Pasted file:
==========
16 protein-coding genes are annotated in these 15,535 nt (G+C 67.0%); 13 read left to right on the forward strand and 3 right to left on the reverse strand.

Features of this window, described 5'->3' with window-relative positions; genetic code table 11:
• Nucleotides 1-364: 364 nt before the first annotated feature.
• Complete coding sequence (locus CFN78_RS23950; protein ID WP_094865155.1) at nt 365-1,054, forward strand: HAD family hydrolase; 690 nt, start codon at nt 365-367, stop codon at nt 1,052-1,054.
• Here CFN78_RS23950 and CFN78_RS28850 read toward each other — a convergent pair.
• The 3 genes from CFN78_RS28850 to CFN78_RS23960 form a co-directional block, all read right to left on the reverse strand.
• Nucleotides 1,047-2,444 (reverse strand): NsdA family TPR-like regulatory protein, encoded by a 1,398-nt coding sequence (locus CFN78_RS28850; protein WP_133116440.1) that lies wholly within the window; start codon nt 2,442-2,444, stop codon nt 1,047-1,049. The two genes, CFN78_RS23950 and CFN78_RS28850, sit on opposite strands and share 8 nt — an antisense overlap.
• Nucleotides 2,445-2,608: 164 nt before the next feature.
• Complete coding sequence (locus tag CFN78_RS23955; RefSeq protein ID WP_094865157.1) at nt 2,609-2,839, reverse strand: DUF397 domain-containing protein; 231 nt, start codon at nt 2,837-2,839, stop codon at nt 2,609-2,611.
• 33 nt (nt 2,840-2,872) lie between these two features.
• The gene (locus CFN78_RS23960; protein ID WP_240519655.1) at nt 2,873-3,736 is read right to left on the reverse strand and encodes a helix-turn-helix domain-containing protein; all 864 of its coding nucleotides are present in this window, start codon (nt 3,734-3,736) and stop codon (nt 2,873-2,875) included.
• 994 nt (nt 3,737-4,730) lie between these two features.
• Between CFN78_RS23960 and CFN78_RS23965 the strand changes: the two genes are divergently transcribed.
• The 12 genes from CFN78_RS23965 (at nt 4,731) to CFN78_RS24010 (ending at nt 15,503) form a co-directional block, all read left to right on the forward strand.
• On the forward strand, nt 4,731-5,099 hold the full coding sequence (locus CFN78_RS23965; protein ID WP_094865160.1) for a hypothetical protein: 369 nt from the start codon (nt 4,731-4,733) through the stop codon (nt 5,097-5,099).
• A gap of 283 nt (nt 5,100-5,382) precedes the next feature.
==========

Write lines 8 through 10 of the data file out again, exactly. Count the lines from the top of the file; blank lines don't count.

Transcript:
• Nucleotides 2,445-2,608: 164 nt before the next feature.
• Complete coding sequence (locus tag CFN78_RS23955; RefSeq protein ID WP_094865157.1) at nt 2,609-2,839, reverse strand: DUF397 domain-containing protein; 231 nt, start codon at nt 2,837-2,839, stop codon at nt 2,609-2,611.
• 33 nt (nt 2,840-2,872) lie between these two features.